School Board Update
School Board Update – Anti-Bullying Legislation Tabled in Ontario Legislature
Date: December 9, 2011
Last week, both the Ontario government and the Progressive Conservatives tabled legislation to put in place measures to combat the problem of bullying in schools. The government’s version, Bill 13 (the Accepting Schools Act, 2011), and the Progressive Conservatives’ version, Bill 14 (the Anti-Bullying Act, 2011), have the same broad goals but have established some different steps for achieving these goals.
The final form of this anti-bullying legislation, if passed, would amend the Education Act to require the Minister of Education and school boards to take a proactive approach to combat bullying in its various forms.
The following are some of the key aspects of each Bill.
Bill 13 – Accepting Schools Act, 2011
- Adds a definition of the word “bullying” to the Education Act. “Bullying” would mean repeated and aggressive behaviour by a pupil (defined to include any physical, verbal, electronic written or other means) where:
- the behaviour is intended by the pupil to cause, or the pupil ought to know that the behaviour would be likely to cause, harm, fear or distress to another individual, including psychological harm or harm to the individual’s reputation; and
- the behaviour occurs in a context where there is a real or perceived power imbalance between the pupil and the individual based on factors such as size, strength, age, intelligence, peer group power, economic status, social status, religion, ethnic origin, sexual orientation, family circumstances, gender, race, disability or the receipt of special education.
- Requires school boards to develop policies and a multi-year plan that promotes a positive school climate that is inclusive and accepting of all pupils and which promotes the prevention of bullying.
- Specifically requires school boards to use surveys to collect information from its pupils concerning the school climate and bullying at least once every two years.
- Introduces a purpose provision in the Behaviour, Discipline and Safety part of the Education Act that includes encouraging a positive school climate and preventing “inappropriate behaviour, including bullying, sexual assault, gender-based violence and incidents based on homophobia.”
- Proclaims the third week in November as “Bullying Awareness and Prevention Week.”
- Requires school boards to create policies with respect to the discipline of students who engage in bullying as well as the implementation of bullying prevention measures, including early intervention measures.
- Requires every board to support pupils who want to establish and lead,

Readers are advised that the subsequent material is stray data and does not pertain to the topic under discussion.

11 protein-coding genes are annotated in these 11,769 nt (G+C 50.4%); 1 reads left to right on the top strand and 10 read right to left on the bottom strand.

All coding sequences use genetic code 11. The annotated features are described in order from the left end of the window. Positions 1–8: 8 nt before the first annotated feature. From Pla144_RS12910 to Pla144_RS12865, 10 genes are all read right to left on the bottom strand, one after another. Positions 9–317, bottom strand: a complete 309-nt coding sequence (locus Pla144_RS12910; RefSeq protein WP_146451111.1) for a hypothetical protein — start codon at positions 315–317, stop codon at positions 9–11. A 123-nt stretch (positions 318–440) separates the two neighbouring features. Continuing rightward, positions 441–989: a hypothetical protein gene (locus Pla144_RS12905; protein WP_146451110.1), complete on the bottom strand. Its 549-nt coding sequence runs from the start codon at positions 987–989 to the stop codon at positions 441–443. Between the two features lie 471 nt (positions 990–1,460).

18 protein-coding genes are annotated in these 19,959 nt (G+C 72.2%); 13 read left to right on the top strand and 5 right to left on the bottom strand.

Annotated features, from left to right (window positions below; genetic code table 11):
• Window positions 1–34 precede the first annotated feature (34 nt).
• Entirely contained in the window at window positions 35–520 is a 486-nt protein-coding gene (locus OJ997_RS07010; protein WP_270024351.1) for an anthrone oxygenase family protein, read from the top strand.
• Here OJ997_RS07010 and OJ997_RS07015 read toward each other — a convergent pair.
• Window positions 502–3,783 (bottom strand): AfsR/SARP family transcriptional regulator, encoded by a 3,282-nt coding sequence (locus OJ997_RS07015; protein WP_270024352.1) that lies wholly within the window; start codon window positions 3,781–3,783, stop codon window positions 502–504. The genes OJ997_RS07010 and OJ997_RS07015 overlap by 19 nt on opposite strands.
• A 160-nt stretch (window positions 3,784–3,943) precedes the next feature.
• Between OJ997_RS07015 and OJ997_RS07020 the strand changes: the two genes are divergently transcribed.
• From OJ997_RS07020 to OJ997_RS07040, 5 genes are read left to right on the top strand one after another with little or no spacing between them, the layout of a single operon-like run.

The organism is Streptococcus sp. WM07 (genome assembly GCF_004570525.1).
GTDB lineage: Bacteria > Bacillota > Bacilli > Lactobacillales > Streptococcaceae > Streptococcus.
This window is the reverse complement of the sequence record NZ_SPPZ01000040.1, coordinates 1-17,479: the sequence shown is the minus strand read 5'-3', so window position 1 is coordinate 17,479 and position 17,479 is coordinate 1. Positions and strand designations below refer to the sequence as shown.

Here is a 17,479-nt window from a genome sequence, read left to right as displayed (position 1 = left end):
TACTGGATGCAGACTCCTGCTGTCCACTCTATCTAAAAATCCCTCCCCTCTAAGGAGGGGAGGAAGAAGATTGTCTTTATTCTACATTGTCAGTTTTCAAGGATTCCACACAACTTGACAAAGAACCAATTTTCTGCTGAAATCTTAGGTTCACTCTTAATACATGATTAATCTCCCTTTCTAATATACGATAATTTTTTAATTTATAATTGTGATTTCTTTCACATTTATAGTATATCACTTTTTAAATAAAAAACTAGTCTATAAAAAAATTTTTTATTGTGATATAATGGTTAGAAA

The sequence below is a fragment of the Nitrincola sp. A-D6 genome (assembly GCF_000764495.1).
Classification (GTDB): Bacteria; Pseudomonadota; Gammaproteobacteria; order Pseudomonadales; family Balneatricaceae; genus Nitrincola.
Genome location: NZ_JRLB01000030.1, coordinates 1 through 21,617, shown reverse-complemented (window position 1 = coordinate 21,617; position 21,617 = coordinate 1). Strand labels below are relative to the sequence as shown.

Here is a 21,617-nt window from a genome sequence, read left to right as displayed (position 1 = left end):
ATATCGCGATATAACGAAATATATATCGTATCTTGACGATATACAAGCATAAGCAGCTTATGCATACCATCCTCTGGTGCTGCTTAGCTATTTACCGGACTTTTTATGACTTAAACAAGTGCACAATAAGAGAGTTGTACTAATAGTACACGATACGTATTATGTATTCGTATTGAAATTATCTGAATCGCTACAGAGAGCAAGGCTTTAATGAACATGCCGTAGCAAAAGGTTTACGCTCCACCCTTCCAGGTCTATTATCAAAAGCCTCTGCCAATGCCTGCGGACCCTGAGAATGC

- activities or organizations that promote gender equity;
- activities or organizations that promote anti-racism;
- activities or organizations that promote the awareness and understanding of, and respect for, people with disabilities; or
- activities or organizations that promote the awareness and understanding of, and respect for, people of all sexual orientations and gender identities, including organizations with the name gay-straight alliance or another name.
The final provision of this section of the Bill has already been the subject of debate and reports in the media.
- Requires principals to suspend students, with the possibility of expulsion, when they engage in bullying if they have been previously suspended for bullying and their continued presence in the school creates an unacceptable risk for another person.
Bill 14 – Anti-Bullying Act, 2011
- Includes a number of provisions that are similar to those in Bill 13.
- Adds a definition of the word “bullying” to the Education Act that is generally similar to the definition in Bill 13, but also specifically addresses and defines “cyber-bullying”.
- Requires the Minister’s annual report to include statistics on bullying and to document steps taken to address bullying.
- Requires the Minister to create a model bullying prevention plan and requires each school board to create a bullying prevention plan. This prevention plan would include procedures for reporting incidents of bullying and the protection of students who have been bullied, as well as a range of disciplinary actions for bullying.
- Requires school boards to provide instruction on bullying prevention to all students.
- Requires principals to report to the school board at least at the end of every school year on bullying in the school.
- In contrast to Bill 13, does not specifically require school boards to support pupils who wish to establish and lead organizations such as gay-straight alliances.
Under a majority government, a government Bill receives priority in the House over private member Bills; generally, government Bills pass, whereas private member Bills do not. In the current minority situation, it remains to be seen whether Bill 13, as introduced, will pass, or whether it will be modified to garner the support of the House.
Once the final form of the legislation is passed, school boards will be faced with significantly increased responsibilities to ensure a safe school environment for all individuals. Hicks Morley will continue to monitor the progress of the Bills and will update you accordingly.
Should you have any questions regarding these Bills, please feel free to contact your regular Hicks Morley lawyer.
The articles in this Client Update provide general information and should not be relied on as legal advice or opinion. This publication is copyrighted by Hicks Morley Hamilton Stewart Storie LLP and may not be photocopied or reproduced in any form, in whole or in part, without the express permission of Hicks Morley Hamilton Stewart Storie LLP. ©